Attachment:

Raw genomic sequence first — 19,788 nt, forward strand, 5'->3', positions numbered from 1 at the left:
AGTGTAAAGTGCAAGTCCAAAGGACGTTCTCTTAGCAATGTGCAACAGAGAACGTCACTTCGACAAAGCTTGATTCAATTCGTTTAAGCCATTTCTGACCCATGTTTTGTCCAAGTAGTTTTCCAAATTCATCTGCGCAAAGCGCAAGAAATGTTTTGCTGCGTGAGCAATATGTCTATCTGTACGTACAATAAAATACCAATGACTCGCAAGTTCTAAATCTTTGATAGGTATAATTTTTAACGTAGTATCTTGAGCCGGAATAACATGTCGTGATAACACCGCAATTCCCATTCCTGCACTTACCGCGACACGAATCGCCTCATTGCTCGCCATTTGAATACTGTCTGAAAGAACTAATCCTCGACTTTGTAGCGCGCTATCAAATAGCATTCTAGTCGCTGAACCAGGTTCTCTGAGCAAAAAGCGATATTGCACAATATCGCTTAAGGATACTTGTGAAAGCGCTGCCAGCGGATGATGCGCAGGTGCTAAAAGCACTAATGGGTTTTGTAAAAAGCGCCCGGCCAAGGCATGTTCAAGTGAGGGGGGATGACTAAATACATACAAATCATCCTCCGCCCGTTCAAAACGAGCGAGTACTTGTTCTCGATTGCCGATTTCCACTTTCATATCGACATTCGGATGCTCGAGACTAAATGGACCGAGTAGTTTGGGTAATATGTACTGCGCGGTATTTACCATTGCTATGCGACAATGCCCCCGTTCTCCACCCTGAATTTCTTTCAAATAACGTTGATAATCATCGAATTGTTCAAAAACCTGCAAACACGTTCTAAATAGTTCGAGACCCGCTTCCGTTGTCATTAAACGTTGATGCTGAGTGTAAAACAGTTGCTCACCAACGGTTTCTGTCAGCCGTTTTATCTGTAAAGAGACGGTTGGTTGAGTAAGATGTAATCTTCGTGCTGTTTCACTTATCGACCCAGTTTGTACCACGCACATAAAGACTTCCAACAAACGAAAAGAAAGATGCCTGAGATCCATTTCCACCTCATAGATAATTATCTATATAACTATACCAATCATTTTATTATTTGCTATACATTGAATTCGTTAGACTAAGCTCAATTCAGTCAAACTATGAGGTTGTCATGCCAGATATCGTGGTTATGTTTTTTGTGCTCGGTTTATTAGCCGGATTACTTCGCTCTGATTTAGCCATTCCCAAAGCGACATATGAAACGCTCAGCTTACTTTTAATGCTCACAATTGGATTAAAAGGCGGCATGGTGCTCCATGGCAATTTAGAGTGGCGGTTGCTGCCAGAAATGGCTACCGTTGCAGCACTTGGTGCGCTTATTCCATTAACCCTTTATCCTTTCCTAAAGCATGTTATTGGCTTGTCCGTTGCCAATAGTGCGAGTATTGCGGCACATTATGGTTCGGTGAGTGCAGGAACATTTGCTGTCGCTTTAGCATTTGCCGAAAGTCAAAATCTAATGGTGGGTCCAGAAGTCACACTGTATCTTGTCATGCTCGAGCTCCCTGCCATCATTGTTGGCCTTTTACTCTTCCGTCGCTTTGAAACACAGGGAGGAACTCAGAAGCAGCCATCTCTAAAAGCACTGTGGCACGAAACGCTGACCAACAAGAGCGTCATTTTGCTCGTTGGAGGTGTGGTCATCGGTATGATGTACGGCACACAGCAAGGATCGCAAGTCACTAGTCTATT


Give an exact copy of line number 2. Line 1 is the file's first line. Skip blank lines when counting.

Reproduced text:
AGTGTAAAGTGCAAGTCCAAAGGACGTTCTCTTAGCAATGTGCAACAGAGAACGTCACTTCGACAAAGCTTGATTCAATTCGTTTAAGCCATTTCTGACCCATGTTTTGTCCAAGTAGTTTTCCAAATTCATCTGCGCAAAGCGCAAGAAATGTTTTGCTGCGTGAGCAATATGTCTATCTGTACGTACAATAAAATACCAATGACTCGCAAGTTCTAAATCTTTGATAGGTATAATTTTTAACGTAGTATCTTGAGCCGGAATAACATGTCGTGATAACACCGCAATTCCCATTCCTGCACTTACCGCGACACGAATCGCCTCATTGCTCGCCATTTGAATACTGTCTGAAAGAACTAATCCTCGACTTTGTAGCGCGCTATCAAATAGCATTCTAGTCGCTGAACCAGGTTCTCTGAGCAAAAAGCGATATTGCACAATATCGCTTAAGGATACTTGTGAAAGCGCTGCCAGCGGATGATGCGCAGGTGCTAAAAGCACTAATGGGTTTTGTAAAAAGCGCCCGGCCAAGGCATGTTCAAGTGAGGGGGGATGACTAAATACATACAAATCATCCTCCGCCCGTTCAAAACGAGCGAGTACTTGTTCTCGATTGCCGATTTCCACTTTCATATCGACATTCGGATGCTCGAGACTAAATGGACCGAGTAGTTTGGGTAATATGTACTGCGCGGTATTTACCATTGCTATGCGACAATGCCCCCGTTCTCCACCCTGAATTTCTTTCAAATAACGTTGATAATCATCGAATTGTTCAAAAACCTGCAAACACGTTCTAAATAGTTCGAGACCCGCTTCCGTTGTCATTAAACGTTGATGCTGAGTGTAAAACAGTTGCTCACCAACGGTTTCTGTCAGCCGTTTTATCTGTAAAGAGACGGTTGGTTGAGTAAGATGTAATCTTCGTGCTGTTTCACTTATCGACCCAGTTTGTACCACGCACATAAAGACTTCCAACAAACGAAAAGAAAGATGCCTGAGATCCATTTCCACCTCATAGATAATTATCTATATAACTATACCAATCATTTTATTATTTGCTATACATTGAATTCGTTAGACTAAGCTCAATTCAGTCAAACTATGAGGTTGTCATGCCAGATATCGTGGTTATGTTTTTTGTGCTCGGTTTATTAGCCGGATTACTTCGCTCTGATTTAGCCATTCCCAAAGCGACATATGAAACGCTCAGCTTACTTTTAATGCTCACAATTGGATTAAAAGGCGGCATGGTGCTCCATGGCAATTTAGAGTGGCGGTTGCTGCCAGAAATGGCTACCGTTGCAGCACTTGGTGCGCTTATTCCATTAACCCTTTATCCTTTCCTAAAGCATGTTATTGGCTTGTCCGTTGCCAATAGTGCGAGTATTGCGGCACATTATGGTTCGGTGAGTGCAGGAACATTTGCTGTCGCTTTAGCATTTGCCGAAAGTCAAAATCTAATGGTGGGTCCAGAAGTCACACTGTATCTTGTCATGCTCGAGCTCCCTGCCATCATTGTTGGCCTTTTACTCTTCCGTCGCTTTGAAACACAGGGAGGAACTCAGAAGCAGCCATCTCTAAAAGCACTGTGGCACGAAACGCTGACCAACAAGAGCGTCATTTTGCTCGTTGGAGGTGTGGTCATCGGTATGATGTACGGCACACAGCAAGGATCGCAAGTCACTAGTCTATT